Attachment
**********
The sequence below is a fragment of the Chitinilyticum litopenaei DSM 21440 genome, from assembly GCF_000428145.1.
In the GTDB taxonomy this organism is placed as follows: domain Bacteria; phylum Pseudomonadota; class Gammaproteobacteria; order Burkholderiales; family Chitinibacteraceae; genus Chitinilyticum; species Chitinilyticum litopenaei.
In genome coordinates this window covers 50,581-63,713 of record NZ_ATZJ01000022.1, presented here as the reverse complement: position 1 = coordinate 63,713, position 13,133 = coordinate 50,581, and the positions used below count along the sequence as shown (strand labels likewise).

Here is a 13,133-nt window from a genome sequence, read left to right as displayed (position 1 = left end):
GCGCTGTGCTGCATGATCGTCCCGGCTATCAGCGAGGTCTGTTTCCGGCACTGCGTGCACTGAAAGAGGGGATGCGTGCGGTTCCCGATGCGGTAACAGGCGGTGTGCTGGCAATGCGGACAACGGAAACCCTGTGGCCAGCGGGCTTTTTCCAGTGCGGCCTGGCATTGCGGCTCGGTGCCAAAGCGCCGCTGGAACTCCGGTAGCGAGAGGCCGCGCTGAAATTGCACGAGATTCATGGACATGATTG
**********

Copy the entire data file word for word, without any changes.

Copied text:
The sequence below is a fragment of the Chitinilyticum litopenaei DSM 21440 genome, from assembly GCF_000428145.1.
In the GTDB taxonomy this organism is placed as follows: domain Bacteria; phylum Pseudomonadota; class Gammaproteobacteria; order Burkholderiales; family Chitinibacteraceae; genus Chitinilyticum; species Chitinilyticum litopenaei.
In genome coordinates this window covers 50,581-63,713 of record NZ_ATZJ01000022.1, presented here as the reverse complement: position 1 = coordinate 63,713, position 13,133 = coordinate 50,581, and the positions used below count along the sequence as shown (strand labels likewise).

Here is a 13,133-nt window from a genome sequence, read left to right as displayed (position 1 = left end):
GCGCTGTGCTGCATGATCGTCCCGGCTATCAGCGAGGTCTGTTTCCGGCACTGCGTGCACTGAAAGAGGGGATGCGTGCGGTTCCCGATGCGGTAACAGGCGGTGTGCTGGCAATGCGGACAACGGAAACCCTGTGGCCAGCGGGCTTTTTCCAGTGCGGCCTGGCATTGCGGCTCGGTGCCAAAGCGCCGCTGGAACTCCGGTAGCGAGAGGCCGCGCTGAAATTGCACGAGATTCATGGACATGATTG